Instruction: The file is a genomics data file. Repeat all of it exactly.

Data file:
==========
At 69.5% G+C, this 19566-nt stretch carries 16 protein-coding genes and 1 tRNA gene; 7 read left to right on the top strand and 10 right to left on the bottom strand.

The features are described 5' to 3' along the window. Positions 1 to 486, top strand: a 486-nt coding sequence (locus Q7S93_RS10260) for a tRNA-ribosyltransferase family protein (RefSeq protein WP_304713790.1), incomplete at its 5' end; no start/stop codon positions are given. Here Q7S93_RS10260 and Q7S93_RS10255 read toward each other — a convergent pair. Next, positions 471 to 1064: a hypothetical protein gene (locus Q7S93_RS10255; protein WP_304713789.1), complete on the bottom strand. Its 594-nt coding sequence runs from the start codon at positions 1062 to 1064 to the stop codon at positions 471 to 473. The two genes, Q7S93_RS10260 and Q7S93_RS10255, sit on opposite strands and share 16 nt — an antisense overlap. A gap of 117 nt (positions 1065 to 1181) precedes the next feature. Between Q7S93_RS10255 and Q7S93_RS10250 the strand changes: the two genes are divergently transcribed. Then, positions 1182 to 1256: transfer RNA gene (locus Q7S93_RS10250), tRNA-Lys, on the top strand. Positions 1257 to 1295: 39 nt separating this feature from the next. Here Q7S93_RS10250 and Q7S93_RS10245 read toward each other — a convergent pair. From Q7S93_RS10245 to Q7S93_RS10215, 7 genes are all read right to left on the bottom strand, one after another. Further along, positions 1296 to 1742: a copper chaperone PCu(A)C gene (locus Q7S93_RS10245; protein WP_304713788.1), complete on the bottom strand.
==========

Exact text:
At 69.5% G+C, this 19566-nt stretch carries 16 protein-coding genes and 1 tRNA gene; 7 read left to right on the top strand and 10 right to left on the bottom strand.

The features are described 5' to 3' along the window. Positions 1 to 486, top strand: a 486-nt coding sequence (locus Q7S93_RS10260) for a tRNA-ribosyltransferase family protein (RefSeq protein WP_304713790.1), incomplete at its 5' end; no start/stop codon positions are given. Here Q7S93_RS10260 and Q7S93_RS10255 read toward each other — a convergent pair. Next, positions 471 to 1064: a hypothetical protein gene (locus Q7S93_RS10255; protein WP_304713789.1), complete on the bottom strand. Its 594-nt coding sequence runs from the start codon at positions 1062 to 1064 to the stop codon at positions 471 to 473. The two genes, Q7S93_RS10260 and Q7S93_RS10255, sit on opposite strands and share 16 nt — an antisense overlap. A gap of 117 nt (positions 1065 to 1181) precedes the next feature. Between Q7S93_RS10255 and Q7S93_RS10250 the strand changes: the two genes are divergently transcribed. Then, positions 1182 to 1256: transfer RNA gene (locus Q7S93_RS10250), tRNA-Lys, on the top strand. Positions 1257 to 1295: 39 nt separating this feature from the next. Here Q7S93_RS10250 and Q7S93_RS10245 read toward each other — a convergent pair. From Q7S93_RS10245 to Q7S93_RS10215, 7 genes are all read right to left on the bottom strand, one after another. Further along, positions 1296 to 1742: a copper chaperone PCu(A)C gene (locus Q7S93_RS10245; protein WP_304713788.1), complete on the bottom strand.